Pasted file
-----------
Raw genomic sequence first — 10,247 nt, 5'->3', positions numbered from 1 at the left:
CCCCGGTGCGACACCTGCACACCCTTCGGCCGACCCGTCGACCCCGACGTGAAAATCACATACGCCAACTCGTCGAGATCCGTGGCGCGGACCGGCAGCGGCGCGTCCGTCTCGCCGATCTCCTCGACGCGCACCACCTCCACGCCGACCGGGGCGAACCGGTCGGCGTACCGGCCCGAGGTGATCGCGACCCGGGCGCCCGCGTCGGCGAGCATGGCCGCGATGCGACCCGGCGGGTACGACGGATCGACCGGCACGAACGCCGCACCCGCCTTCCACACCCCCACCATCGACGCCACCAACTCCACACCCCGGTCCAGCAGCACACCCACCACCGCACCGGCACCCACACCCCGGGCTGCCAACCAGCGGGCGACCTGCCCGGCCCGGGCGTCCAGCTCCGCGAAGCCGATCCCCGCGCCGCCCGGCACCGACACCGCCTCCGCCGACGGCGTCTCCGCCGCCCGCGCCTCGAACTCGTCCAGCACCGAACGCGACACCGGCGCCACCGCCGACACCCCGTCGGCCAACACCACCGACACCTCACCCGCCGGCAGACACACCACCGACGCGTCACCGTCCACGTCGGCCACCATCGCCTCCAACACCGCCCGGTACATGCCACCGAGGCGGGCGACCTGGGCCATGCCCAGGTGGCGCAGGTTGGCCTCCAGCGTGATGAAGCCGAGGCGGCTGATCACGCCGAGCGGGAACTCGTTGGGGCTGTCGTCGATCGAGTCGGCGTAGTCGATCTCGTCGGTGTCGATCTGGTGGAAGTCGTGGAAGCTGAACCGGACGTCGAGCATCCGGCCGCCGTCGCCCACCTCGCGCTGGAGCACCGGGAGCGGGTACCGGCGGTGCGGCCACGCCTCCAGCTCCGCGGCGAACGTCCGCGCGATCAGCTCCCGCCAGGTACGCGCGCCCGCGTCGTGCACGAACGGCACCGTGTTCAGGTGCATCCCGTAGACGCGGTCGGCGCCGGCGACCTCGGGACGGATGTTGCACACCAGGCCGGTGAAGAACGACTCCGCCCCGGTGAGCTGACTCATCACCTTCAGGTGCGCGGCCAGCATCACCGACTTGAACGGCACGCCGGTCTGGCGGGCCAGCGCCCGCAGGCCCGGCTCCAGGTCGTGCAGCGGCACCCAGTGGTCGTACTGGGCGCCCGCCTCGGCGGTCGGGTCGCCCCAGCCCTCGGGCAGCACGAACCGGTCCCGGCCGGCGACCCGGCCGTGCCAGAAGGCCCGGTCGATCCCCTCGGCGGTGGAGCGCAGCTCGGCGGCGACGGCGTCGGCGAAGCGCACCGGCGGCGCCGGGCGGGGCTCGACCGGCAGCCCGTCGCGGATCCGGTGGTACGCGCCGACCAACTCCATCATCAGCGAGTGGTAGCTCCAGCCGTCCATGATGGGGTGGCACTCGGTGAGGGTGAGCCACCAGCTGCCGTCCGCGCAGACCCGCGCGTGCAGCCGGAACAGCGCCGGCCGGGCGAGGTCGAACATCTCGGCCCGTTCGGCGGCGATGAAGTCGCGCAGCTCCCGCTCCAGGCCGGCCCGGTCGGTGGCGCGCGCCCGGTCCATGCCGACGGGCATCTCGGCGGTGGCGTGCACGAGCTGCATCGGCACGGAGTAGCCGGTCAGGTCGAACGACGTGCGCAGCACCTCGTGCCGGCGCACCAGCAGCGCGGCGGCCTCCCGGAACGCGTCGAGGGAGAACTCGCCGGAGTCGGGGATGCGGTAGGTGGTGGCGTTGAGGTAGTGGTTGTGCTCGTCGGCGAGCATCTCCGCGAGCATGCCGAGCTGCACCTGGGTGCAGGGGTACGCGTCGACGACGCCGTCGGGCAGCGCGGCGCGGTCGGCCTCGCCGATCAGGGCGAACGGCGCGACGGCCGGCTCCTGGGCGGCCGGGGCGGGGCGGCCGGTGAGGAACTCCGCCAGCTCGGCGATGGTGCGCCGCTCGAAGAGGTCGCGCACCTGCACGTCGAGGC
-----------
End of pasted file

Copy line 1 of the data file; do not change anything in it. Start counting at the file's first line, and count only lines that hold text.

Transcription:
Raw genomic sequence first — 10,247 nt, 5'->3', positions numbered from 1 at the left: